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Getting the Workplace Investigation Report Right

Dot your I’s and cross your T’s at the end of an internal investigation to ensure all your hard work doesn’t go straight down the drain.

Posted by Dawn Lomer on September 27th, 2011

The investigative report documentation is the most important deliverable in a workplace investigation, yet so many fail to wrap up the case properly, putting the results of the entire investigation at risk. It’s a challenge, given the number of documents and exhibits involved in a complicated workplace investigation, to ensure reports are correctly completed, processed and stored. But it’s the last critical step that can make or break the case.

Besides the basic organization and tracking of records related to an investigation, mistakes you make when completing the report documents can also hamper the outcome of an investigation.
“First we may not have a process in place of what documents we should be collecting and then how are we going to protect those documents,” says Sheryl Vacca, Senior Vice President and Chief Compliance and Audit Officer at the University of California. “Sometimes we have multiple places where documents sit, so instead of having ‘the record’ we wind up having multiple records, which may or may not contradict each other. And that raises the risk,” she says.

Besides the basic organization and tracking of records related to an investigation, mistakes you make when completing the report documents can also hamper the outcome of an investigation.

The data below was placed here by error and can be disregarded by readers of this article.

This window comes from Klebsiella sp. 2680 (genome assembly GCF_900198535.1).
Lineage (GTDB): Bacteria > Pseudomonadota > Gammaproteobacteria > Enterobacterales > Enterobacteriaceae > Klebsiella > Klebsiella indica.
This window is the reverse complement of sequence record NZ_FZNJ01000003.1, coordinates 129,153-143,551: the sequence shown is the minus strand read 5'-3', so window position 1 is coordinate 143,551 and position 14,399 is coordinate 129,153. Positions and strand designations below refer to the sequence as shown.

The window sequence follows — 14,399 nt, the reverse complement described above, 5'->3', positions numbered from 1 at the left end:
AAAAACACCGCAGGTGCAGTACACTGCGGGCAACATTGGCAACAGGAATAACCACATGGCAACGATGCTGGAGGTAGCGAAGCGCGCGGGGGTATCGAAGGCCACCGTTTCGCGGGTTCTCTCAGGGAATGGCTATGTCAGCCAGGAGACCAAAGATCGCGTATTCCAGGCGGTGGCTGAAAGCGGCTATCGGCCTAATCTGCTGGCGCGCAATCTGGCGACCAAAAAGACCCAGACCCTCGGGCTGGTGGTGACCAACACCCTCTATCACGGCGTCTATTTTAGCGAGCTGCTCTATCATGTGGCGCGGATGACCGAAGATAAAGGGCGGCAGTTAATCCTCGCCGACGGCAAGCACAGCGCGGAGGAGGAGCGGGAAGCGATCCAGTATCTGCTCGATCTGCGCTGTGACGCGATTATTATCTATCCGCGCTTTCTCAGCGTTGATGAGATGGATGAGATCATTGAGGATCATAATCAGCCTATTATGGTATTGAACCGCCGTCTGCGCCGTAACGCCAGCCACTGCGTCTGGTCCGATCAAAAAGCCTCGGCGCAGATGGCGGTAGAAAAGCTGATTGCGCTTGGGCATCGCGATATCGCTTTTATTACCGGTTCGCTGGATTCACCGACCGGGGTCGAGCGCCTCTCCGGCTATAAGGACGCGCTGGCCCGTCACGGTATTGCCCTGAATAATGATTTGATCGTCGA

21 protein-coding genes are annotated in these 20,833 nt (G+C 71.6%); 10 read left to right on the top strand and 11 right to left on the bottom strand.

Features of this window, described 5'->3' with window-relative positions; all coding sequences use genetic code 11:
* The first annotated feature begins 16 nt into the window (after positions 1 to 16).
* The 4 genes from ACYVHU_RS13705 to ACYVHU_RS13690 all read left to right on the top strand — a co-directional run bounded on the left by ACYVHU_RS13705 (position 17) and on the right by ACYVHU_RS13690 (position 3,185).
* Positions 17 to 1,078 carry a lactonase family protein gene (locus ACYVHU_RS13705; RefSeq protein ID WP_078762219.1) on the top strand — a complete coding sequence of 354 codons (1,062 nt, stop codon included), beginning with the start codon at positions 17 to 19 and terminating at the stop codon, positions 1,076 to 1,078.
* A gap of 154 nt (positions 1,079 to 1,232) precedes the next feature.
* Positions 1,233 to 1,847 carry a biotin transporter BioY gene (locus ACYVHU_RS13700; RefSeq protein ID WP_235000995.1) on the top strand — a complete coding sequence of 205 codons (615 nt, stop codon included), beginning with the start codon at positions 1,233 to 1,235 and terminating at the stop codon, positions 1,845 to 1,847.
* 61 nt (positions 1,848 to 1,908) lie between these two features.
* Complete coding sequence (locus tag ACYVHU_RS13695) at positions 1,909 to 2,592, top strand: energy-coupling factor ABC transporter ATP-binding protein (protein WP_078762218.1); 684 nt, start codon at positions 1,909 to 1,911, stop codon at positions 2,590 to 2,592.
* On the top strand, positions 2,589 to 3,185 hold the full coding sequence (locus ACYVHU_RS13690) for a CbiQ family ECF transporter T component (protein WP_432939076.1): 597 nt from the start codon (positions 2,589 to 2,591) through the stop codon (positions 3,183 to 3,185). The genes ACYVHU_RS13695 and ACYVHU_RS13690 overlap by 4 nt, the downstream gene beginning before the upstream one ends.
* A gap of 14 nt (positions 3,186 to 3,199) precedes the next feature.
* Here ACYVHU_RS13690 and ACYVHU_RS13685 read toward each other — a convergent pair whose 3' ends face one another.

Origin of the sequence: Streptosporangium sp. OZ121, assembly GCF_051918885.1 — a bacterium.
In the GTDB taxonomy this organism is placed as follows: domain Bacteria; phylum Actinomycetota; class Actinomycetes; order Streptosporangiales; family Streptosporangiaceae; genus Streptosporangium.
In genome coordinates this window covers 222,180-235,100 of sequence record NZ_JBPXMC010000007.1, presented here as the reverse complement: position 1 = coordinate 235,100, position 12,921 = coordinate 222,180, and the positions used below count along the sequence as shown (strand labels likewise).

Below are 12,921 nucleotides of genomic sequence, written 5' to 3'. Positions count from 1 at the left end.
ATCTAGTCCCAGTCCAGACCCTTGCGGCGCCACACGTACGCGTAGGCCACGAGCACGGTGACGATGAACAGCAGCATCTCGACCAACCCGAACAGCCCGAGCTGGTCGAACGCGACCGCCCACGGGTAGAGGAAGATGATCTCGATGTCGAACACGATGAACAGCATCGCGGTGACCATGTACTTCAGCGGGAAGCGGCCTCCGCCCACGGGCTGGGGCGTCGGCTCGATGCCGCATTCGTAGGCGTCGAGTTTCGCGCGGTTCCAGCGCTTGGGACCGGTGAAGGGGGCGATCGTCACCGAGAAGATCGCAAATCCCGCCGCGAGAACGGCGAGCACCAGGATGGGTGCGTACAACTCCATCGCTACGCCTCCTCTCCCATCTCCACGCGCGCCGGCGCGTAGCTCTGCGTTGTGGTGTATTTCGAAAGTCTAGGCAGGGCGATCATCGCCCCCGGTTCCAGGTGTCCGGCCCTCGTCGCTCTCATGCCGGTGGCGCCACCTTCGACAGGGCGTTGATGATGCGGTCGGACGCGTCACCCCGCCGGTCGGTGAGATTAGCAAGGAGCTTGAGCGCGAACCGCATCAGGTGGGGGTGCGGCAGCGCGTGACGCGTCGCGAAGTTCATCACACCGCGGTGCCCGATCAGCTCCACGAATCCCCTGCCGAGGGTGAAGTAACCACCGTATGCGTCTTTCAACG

Learn how to write investigation reports in our Ultimate Guide to Writing Investigation Reports.

Just the Facts

“Sometimes, if people aren’t factual in the report itself when they write it, they (include) an opinion that wasn’t asked for, and it’s more of a judgment… then you’re putting everything at risk, because the credibility can go south,” says Vacca.

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She suggests that before starting in investigation, considering the worst-case scenario — in which you have to disclose the investigation report to a regulatory agency. “You want to be sure that your report is consistent and in a manner that concretely identifies the pieces and the necessary document support for that final report, because they’re going to ask for it,” says Vacca.

She stresses the importance of keeping investigators on track by not telling them what they have to document, but by telling them how it should look and how to report findings in a factual, rather than subjective, manner.

Challenge the Checklist

Vacca advises against using a checklist for investigation reports, as they tend to ‘lead’ an investigator in a particular direction. She prefers to simply ensure investigators are aware of the tools they need to consider when writing the investigation report and allow them to use the tools to document their findings.

“The checklist only covers the things you’re thinking of at that particular time,” she says. “There could be an investigation that covers a whole lot more and the report may never cover it because you’ve limited them to a checklist. They’re not thinking beyond where this report is going and what kind of help it is to the organization. It really narrows their thinking,” she says.

A checklist has a place in the training process as an example of what should be covered, says Vacca, but it shouldn’t replace an investigator’s ability to think. “It’s important to tell investigators that the reason you’re an investigator is because you have those critical decision-making skills and critical thinking skills,” she says.

Investigators need to be organized, think for themselves and document their investigations factually and without interference to create investigation reports that are useful to the organization and satisfy regulatory requirements.

Dawn Lomer
Dawn Lomer

Manager of Communications

Dawn Lomer is the Manager of Communications at i-Sight Software and a Certified Fraud Examiner (CFE). She writes about topics related to workplace investigations, ethics and compliance, data security and e-discovery, and hosts i-Sight webinars.

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